Students who were blindfolded were relying on their other senses for navigation, when AFL Blind and Victorian Golf Association (VGA), together with Blind Sports & Recreation Victoria, conducted an Education Awareness program at Box Hill Institute this week.
Comments from students who participated in this great eye opening session.
“Participating in blind sports was an amazing experience, a hard one but an amazing one.
I have such a better understanding now about what goes into making the sports playable for vision impaired people and a greater respect for those athletes. The glasses they gave us then mimicked different categories of vision impairment making the sports harder to play, especially the blackout glasses where you could see nothing. We had to learn quickly to relying more on our hearing and less on our sight. Thank you to everyone there on the day, teaching us about this lesser known corner of the sporting world, it was truly a privilege to learn from you all”. Duncan
“To begin, we all attempted to catch/pick up the football completely blind. The task proved difficult to most of us as the ball flew past us easily while we stood still, hesitantly, with our hands out to catch the invisible footy. To wrap up the Blind AFL session, we played a quick scrimmage whilst incorporating the specific rules of Blind AFL to recreate the full experience as close to the real game as possible.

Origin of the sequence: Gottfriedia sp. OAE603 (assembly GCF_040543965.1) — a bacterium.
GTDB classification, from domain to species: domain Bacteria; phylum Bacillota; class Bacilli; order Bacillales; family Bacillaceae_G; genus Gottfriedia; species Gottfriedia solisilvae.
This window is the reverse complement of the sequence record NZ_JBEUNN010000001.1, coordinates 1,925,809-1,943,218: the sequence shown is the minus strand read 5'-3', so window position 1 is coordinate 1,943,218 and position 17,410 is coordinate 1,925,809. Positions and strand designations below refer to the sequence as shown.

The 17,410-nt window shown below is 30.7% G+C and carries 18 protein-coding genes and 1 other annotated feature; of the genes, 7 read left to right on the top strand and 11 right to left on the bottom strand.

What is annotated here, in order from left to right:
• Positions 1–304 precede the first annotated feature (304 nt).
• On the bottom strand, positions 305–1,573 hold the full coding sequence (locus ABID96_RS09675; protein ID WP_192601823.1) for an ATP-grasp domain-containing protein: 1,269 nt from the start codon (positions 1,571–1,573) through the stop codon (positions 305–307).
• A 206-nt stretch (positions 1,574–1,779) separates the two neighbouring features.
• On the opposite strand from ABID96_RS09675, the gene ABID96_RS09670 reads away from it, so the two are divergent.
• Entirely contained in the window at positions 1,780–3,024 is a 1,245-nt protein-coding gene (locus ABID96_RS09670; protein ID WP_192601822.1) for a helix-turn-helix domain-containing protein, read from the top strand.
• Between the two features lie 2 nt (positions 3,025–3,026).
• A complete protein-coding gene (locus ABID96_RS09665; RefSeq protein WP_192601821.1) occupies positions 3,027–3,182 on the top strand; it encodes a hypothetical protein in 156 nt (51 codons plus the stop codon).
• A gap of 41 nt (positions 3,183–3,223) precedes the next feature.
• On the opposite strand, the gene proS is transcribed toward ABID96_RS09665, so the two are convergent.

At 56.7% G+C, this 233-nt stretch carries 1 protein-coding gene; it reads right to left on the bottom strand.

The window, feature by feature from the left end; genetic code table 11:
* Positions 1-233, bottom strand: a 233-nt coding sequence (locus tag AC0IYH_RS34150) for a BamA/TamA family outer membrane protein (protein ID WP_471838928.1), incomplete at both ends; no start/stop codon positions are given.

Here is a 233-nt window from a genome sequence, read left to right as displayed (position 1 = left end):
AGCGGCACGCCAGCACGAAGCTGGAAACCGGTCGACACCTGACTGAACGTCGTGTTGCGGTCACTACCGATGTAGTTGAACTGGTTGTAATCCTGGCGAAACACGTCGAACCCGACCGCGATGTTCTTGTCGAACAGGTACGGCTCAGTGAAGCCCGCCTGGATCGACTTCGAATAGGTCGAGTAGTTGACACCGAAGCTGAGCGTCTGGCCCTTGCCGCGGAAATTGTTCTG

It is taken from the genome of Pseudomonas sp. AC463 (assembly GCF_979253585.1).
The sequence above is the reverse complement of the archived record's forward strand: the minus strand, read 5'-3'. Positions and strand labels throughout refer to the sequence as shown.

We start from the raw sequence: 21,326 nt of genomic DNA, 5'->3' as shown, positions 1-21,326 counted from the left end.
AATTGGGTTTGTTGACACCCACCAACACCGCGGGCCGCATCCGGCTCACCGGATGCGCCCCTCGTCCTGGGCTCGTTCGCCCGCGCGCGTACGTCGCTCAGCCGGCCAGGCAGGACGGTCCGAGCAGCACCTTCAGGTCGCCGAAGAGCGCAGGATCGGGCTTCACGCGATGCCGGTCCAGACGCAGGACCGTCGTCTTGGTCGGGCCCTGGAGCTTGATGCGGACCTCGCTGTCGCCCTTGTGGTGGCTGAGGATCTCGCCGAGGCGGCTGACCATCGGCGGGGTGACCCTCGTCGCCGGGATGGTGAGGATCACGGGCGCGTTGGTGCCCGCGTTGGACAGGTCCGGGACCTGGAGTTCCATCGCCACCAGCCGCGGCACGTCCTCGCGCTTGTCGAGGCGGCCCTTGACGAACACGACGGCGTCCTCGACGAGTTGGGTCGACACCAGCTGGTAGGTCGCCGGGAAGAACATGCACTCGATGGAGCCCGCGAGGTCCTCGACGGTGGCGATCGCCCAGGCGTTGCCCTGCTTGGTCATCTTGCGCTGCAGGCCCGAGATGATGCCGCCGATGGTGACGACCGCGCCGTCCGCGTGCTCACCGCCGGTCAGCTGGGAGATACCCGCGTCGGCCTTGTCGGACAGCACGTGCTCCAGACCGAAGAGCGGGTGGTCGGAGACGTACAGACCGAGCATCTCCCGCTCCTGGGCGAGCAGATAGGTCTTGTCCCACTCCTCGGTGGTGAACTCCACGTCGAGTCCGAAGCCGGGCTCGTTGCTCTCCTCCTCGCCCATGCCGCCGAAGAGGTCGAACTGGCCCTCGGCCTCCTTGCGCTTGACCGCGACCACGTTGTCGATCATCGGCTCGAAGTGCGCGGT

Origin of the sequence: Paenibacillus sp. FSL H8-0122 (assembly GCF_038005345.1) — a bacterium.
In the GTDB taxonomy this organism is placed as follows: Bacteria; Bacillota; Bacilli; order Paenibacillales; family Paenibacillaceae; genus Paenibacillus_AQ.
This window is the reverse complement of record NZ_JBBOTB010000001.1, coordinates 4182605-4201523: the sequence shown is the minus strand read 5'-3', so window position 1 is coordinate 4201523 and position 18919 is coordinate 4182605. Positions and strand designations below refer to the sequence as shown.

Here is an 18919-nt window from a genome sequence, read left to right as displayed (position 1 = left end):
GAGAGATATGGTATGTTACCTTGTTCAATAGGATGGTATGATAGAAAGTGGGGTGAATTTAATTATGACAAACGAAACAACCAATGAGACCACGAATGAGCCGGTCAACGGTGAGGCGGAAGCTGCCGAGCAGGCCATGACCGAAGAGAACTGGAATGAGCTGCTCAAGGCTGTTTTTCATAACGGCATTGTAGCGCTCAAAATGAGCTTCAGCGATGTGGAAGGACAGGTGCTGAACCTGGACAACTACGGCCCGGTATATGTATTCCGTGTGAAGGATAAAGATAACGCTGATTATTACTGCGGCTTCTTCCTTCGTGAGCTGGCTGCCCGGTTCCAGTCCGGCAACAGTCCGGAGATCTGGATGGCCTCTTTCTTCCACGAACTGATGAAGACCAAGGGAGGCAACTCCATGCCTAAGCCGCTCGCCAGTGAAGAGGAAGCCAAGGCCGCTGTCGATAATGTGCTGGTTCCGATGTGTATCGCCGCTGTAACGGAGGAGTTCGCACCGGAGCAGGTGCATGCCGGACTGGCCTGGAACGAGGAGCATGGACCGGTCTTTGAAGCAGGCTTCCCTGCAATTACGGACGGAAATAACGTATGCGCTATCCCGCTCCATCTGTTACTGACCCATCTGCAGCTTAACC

The second part of our Blind Sports Session was Blind Golf. We began the session by introducing ourselves to the Blind Golf players, including a completely blind player, along with his guide/coach who was also legally blind but could still see short distances. We each went to a putting mat, where the guide assisted us with hitting a putt totally blind. Although most of us weren't exactly Tiger Woods out there, a few were able to hit a hole in one, blind!
The Blind Sports session was an eye-opening experience that I would recommend to anyone looking to challenge themselves in a new and exciting way. Thank you to Blind Sports and Recreation Victoria and all the people working at Blind AFL and Blind Golf, without you this experience would not have been possible. Anthony
Doug Sloan, from Victorian Golf Association said
“Being able to give these students an insight into what it is like being blind can only create more awareness and understanding. The students were initially apprehensive under blindfold, but it was a wonderful learning tool for them all to experience what I do on a daily basis. For me, playing golf is not only for fitness but also as a social outlet. These education programs cause a ripple effect and lead to a greater understanding of some of the challenges that may be faced by people who are blind or vision impaired”.